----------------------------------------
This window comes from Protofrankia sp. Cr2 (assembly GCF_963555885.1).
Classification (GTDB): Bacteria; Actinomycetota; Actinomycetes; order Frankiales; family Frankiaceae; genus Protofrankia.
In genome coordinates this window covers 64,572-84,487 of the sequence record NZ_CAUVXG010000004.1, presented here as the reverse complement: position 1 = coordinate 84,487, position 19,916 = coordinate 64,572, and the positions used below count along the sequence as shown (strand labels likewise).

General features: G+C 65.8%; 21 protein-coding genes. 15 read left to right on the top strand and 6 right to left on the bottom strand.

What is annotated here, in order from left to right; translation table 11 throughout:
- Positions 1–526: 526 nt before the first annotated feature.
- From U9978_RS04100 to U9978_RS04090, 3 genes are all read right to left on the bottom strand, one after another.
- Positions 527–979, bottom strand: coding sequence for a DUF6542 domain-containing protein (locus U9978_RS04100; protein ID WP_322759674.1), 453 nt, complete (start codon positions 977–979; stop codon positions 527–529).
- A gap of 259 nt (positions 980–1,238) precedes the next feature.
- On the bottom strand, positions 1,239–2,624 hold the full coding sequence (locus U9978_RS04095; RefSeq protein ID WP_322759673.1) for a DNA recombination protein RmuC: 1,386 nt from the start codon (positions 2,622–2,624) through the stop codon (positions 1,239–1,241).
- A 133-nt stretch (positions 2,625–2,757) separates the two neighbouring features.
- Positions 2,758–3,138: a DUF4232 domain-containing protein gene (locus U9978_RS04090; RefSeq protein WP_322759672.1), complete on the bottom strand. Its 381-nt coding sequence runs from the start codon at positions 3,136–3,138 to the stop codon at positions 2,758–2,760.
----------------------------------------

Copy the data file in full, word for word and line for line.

This window comes from Protofrankia sp. Cr2 (assembly GCF_963555885.1).
Classification (GTDB): Bacteria; Actinomycetota; Actinomycetes; order Frankiales; family Frankiaceae; genus Protofrankia.
In genome coordinates this window covers 64,572-84,487 of the sequence record NZ_CAUVXG010000004.1, presented here as the reverse complement: position 1 = coordinate 84,487, position 19,916 = coordinate 64,572, and the positions used below count along the sequence as shown (strand labels likewise).

General features: G+C 65.8%; 21 protein-coding genes. 15 read left to right on the top strand and 6 right to left on the bottom strand.

What is annotated here, in order from left to right; translation table 11 throughout:
- Positions 1–526: 526 nt before the first annotated feature.
- From U9978_RS04100 to U9978_RS04090, 3 genes are all read right to left on the bottom strand, one after another.
- Positions 527–979, bottom strand: coding sequence for a DUF6542 domain-containing protein (locus U9978_RS04100; protein ID WP_322759674.1), 453 nt, complete (start codon positions 977–979; stop codon positions 527–529).
- A gap of 259 nt (positions 980–1,238) precedes the next feature.
- On the bottom strand, positions 1,239–2,624 hold the full coding sequence (locus U9978_RS04095; RefSeq protein ID WP_322759673.1) for a DNA recombination protein RmuC: 1,386 nt from the start codon (positions 2,622–2,624) through the stop codon (positions 1,239–1,241).
- A 133-nt stretch (positions 2,625–2,757) separates the two neighbouring features.
- Positions 2,758–3,138: a DUF4232 domain-containing protein gene (locus U9978_RS04090; RefSeq protein WP_322759672.1), complete on the bottom strand. Its 381-nt coding sequence runs from the start codon at positions 3,136–3,138 to the stop codon at positions 2,758–2,760.